K P Oli perhaps tried to emulate at home what Narendra Modi did at the time of his swearing in as prime minister four years ago, but he was not as successful. On Tuesday, Oli invited all the former prime ministers, like Modi invited all heads of government from the SAARC region, to join him during his “briefing” to the heads of diplomatic missions and senior diplomats based in Nepal. But no one except Madhav Nepal and Jhalanath Khanal, both from his party, the Communist Party of Nepal-Unified Marxist Leninist (UML), joined him. Even Pushpa Kamal Dahal, chairman of the Nepal Communist Party-Maoist Centre, the coalition partner in the Oli-led government, chose not to attend. The idea behind this unprecedented approach was to display that Oli had the backing of all leaders, cutting across party lines, when he spoke to the international community.
After bringing state investigative agencies and departments under him directly, Oli appears determined to become increasingly powerful at home and abroad. He also seems to be in hurry to secure the long-pending unification of the UML and Nepal Communist Party-Maoist Centre to form the proposed Communist Party of Nepal prior to his Delhi visit scheduled from April 6. Having secured three-fourths support during the confidence vote in Parliament, the two Left parties’ unification would have projected him as a powerful leader in Delhi, which had caused enough hardship to Nepal and the government through a blockade and non-cooperation, ultimately leading to the downfall of the government that Oli headed last time.
But the latest condition set by Dahal, that his party should have an equal share in the united party’s committees at all levels, has put a spanner in the works. Absent a merger of the two parties, the present parliament will continue to be a “hung” one, and the Oli government vulnerable to shifting political equations and the resultant instability that Nepal has been victim to over decades.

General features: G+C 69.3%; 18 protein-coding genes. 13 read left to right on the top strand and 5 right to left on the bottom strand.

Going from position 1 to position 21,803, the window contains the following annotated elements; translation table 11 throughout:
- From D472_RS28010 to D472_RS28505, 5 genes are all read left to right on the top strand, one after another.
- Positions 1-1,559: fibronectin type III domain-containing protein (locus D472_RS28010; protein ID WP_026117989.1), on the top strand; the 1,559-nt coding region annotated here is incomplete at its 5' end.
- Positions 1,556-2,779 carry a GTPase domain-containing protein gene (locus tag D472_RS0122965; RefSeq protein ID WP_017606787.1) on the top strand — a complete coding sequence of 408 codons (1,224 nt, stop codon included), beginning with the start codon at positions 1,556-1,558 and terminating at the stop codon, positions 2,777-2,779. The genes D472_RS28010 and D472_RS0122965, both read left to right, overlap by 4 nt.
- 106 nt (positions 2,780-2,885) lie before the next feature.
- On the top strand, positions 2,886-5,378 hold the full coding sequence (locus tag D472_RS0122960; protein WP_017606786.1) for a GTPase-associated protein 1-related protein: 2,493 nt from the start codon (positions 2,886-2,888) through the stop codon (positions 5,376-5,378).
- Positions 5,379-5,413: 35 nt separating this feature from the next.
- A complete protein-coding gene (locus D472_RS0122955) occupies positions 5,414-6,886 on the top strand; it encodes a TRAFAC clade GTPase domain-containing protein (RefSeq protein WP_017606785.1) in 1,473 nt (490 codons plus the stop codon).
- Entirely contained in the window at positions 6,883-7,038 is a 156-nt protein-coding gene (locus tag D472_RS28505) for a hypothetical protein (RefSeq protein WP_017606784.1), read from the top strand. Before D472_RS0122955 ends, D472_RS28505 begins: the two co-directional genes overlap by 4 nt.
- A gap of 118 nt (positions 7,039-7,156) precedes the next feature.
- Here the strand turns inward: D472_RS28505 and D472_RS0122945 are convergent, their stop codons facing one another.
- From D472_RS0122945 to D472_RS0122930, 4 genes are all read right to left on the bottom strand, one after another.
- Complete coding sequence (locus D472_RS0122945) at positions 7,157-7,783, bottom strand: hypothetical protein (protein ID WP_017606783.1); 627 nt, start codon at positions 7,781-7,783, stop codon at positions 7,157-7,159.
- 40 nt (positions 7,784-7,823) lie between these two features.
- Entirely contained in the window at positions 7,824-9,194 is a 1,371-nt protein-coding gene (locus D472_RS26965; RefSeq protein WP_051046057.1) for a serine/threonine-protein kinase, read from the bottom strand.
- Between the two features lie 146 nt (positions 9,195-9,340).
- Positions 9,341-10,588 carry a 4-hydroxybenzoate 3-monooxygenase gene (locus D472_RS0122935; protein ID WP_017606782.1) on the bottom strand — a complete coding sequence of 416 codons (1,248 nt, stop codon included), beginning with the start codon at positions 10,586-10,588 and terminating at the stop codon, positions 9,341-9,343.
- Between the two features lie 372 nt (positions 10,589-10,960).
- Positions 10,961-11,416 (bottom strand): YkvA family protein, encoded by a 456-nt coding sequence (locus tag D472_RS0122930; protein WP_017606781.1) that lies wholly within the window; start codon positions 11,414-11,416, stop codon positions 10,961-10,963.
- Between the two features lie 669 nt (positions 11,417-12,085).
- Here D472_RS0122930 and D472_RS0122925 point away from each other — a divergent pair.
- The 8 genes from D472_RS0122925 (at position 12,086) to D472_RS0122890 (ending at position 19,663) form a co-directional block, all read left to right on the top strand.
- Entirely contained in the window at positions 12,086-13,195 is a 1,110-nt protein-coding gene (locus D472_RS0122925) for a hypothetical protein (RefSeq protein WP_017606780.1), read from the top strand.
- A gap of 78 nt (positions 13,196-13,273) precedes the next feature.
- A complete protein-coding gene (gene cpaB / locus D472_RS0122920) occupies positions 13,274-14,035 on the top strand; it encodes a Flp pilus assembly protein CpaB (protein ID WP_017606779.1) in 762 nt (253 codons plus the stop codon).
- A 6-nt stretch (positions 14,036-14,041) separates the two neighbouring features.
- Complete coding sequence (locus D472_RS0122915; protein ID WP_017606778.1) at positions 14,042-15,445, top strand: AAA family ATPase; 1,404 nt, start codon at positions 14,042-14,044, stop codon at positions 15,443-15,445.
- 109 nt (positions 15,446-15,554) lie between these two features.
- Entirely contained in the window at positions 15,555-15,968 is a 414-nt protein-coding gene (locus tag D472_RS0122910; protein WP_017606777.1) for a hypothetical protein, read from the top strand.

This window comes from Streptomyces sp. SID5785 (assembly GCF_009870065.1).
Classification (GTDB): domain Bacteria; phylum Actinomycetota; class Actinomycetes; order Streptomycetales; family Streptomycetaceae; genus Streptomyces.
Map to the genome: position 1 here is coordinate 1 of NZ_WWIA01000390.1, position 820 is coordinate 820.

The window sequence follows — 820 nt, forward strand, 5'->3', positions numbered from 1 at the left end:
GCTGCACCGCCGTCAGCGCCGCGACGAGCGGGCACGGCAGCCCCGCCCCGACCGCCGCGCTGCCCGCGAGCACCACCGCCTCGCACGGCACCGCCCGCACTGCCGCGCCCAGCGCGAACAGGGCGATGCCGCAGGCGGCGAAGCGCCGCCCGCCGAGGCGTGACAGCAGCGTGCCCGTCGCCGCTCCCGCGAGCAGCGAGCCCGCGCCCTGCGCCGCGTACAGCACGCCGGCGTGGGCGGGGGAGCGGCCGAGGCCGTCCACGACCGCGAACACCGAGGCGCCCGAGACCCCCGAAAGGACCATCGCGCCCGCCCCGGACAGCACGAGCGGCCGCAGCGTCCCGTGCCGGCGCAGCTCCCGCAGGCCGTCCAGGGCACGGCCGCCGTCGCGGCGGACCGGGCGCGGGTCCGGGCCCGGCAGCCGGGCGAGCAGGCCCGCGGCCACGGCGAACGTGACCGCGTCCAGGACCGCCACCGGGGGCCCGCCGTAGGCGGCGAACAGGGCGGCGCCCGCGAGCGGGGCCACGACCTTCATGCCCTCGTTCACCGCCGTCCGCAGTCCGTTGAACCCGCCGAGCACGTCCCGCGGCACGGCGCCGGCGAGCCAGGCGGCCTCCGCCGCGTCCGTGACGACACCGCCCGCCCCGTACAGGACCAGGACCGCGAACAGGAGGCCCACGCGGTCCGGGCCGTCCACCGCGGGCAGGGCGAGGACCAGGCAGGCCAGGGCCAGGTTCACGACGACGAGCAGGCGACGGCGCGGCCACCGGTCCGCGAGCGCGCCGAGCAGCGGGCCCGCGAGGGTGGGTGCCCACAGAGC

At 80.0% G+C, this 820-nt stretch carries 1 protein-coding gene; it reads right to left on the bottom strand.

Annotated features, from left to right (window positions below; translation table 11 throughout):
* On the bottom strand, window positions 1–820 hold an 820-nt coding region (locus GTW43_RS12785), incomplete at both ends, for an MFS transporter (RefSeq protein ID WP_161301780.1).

“We will not accept unity without equal share in the committees,” Dahal told a training programme of his party’s youths last week. The UML, especially Oli, has told Maoist leaders to accept a pragmatic share based on their parliamentary strength: 30 per cent for the Maoists, and 70 per cent for UML. Simmering differences between the Maoists and the UML that may affect their “alliance” are coming to the fore a bit too early.
During his briefing to the diplomats, Oli stated categorically that there would be no general amnesty granted in the cases of gross human rights violations and crimes against humanity that took place during the insurgency spearheaded by the Maoists between 1996-2006. The UML has within it a strong pro-human rights lobby working in collaboration with international and UN agencies, but this also increases the vulnerability of the Maoists.
Oli was, perhaps, not happy or fully prepared when Delhi announced the dates of his visit — April 6 to 8 — unilaterally through a group of Nepali journalists that the MEA had hosted. While there is a growing feeling within the ruling party that Oli should do some plain speaking to Delhi from a position of strength, the visit in less than two months of his assuming office, does not give him enough time to fully prepare himself. Yet, the Delhi visit is being seen as an opportunity.
“We have a very close relationship with India that has at times seen ups and downs but the lessons we can draw from each setback is that we must continue to have that intimacy,” newly-appointed Foreign Minister Pradip Gyawali said recently. Delhi is as keen to stop Oli from moving into China’s embrace. While he has said categorically that Nepal would want to maintain policy of
“equal distance” between India and China, a European Union poll observer team has caused an unanticipated problem. The team recently demanded that the government remove the Khas-Arya, a hill-group, from the list of beneficiaries of “proportional representation” in federal and provincial legislatures. The EU observation is exposing early signs of ethnic polarisation in Nepali society, with some groups funded by the EU supporting the recommendation.However, for China, Oli’s equal distance theory is a victory. “We commend the Nepali government’s commitment towards independent foreign policy. We also support Nepal developing friendly and positive relations with its neighbours,” Foreign Ministry spokesperson Lu Kang said in Beijing, adding that “China, Nepal and India are important neighbours to each other. We hope these three could work together, have some sound interactions and achieve common development.” China, naturally, expects Oli not to back off from Nepal’s commitment to be part of the Belt and Road initiative, and allow China a greater involvement in Nepal’s development sector.
To achieve all this, Oli needs smooth sailing at home and a quick unification of the Left parties. But the snags appearing early on on that front do not quite augur well for the prime minister.
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